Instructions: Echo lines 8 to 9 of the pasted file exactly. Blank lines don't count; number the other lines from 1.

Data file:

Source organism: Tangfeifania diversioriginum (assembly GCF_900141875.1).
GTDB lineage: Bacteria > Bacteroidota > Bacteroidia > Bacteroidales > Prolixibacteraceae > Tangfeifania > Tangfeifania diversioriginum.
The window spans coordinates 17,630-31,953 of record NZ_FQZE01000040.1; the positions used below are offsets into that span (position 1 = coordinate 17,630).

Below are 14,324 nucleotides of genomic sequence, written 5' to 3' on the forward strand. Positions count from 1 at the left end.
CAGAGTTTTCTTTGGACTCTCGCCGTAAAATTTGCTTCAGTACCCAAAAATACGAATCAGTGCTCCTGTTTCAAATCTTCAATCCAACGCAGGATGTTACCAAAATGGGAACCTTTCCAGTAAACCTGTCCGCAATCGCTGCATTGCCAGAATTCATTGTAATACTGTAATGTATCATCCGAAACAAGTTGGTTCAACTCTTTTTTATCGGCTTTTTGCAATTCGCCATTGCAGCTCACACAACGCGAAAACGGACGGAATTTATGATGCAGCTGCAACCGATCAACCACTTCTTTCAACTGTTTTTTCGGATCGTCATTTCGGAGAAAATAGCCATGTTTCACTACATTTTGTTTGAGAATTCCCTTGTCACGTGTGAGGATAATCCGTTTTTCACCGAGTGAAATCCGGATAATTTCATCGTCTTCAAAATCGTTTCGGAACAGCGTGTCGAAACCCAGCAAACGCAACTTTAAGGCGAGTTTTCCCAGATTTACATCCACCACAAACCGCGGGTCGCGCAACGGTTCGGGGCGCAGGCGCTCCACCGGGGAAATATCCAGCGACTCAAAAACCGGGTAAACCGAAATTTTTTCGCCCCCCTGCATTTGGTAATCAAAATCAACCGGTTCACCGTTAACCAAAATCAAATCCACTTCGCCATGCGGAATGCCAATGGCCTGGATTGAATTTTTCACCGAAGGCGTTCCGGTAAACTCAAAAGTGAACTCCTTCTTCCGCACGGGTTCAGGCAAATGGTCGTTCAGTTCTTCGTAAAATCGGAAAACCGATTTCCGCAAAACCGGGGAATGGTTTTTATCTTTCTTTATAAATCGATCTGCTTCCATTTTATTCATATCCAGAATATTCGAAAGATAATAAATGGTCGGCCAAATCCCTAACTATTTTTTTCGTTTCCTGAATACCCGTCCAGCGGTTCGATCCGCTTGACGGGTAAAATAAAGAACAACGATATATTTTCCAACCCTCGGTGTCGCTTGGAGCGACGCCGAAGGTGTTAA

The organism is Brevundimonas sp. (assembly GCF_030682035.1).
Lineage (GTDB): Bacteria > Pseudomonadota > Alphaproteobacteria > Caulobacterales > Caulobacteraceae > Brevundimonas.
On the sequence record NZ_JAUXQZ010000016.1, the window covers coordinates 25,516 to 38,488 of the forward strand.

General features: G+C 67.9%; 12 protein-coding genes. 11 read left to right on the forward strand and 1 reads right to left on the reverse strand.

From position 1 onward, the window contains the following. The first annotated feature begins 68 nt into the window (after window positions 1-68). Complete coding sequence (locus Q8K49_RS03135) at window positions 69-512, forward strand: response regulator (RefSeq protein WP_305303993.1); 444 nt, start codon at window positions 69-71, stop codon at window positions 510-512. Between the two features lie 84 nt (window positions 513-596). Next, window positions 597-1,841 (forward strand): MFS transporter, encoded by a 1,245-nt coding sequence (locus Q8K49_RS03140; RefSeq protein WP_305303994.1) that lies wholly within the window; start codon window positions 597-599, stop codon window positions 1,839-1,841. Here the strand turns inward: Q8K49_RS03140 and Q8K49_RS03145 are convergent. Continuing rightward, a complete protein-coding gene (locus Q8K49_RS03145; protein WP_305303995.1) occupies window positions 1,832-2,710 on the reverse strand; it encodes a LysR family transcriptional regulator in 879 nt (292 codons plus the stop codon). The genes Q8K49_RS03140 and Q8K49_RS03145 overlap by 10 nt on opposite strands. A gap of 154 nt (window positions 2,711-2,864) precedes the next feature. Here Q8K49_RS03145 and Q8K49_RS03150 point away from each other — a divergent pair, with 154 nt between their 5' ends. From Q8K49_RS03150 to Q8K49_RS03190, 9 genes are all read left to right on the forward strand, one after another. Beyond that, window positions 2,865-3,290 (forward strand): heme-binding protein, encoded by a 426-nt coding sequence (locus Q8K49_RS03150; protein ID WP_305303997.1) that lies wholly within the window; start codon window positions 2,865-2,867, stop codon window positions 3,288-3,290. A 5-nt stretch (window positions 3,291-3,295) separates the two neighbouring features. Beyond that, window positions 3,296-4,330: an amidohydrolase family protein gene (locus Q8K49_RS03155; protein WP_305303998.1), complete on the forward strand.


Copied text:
On the sequence record NZ_JAUXQZ010000016.1, the window covers coordinates 25,516 to 38,488 of the forward strand.

General features: G+C 67.9%; 12 protein-coding genes. 11 read left to right on the forward strand and 1 reads right to left on the reverse strand.